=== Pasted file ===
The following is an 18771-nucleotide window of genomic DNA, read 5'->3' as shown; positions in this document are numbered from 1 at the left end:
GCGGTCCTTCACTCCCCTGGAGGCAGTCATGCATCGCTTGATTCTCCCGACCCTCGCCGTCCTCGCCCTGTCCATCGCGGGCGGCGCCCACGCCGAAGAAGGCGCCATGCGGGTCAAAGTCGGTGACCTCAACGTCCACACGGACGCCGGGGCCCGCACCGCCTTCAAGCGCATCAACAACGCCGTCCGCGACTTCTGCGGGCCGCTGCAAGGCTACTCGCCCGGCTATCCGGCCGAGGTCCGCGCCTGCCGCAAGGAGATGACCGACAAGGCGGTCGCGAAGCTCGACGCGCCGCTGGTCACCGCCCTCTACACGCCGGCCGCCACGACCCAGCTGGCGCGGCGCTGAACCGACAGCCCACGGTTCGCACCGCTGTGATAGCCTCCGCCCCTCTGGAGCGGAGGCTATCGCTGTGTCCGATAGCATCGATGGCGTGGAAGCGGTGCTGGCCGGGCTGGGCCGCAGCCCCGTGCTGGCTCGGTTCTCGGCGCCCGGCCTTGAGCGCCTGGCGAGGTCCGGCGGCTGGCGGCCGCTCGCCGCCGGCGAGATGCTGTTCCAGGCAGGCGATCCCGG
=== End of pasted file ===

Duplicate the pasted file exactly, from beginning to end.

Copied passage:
The following is an 18771-nucleotide window of genomic DNA, read 5'->3' as shown; positions in this document are numbered from 1 at the left end:
GCGGTCCTTCACTCCCCTGGAGGCAGTCATGCATCGCTTGATTCTCCCGACCCTCGCCGTCCTCGCCCTGTCCATCGCGGGCGGCGCCCACGCCGAAGAAGGCGCCATGCGGGTCAAAGTCGGTGACCTCAACGTCCACACGGACGCCGGGGCCCGCACCGCCTTCAAGCGCATCAACAACGCCGTCCGCGACTTCTGCGGGCCGCTGCAAGGCTACTCGCCCGGCTATCCGGCCGAGGTCCGCGCCTGCCGCAAGGAGATGACCGACAAGGCGGTCGCGAAGCTCGACGCGCCGCTGGTCACCGCCCTCTACACGCCGGCCGCCACGACCCAGCTGGCGCGGCGCTGAACCGACAGCCCACGGTTCGCACCGCTGTGATAGCCTCCGCCCCTCTGGAGCGGAGGCTATCGCTGTGTCCGATAGCATCGATGGCGTGGAAGCGGTGCTGGCCGGGCTGGGCCGCAGCCCCGTGCTGGCTCGGTTCTCGGCGCCCGGCCTTGAGCGCCTGGCGAGGTCCGGCGGCTGGCGGCCGCTCGCCGCCGGCGAGATGCTGTTCCAGGCAGGCGATCCCGG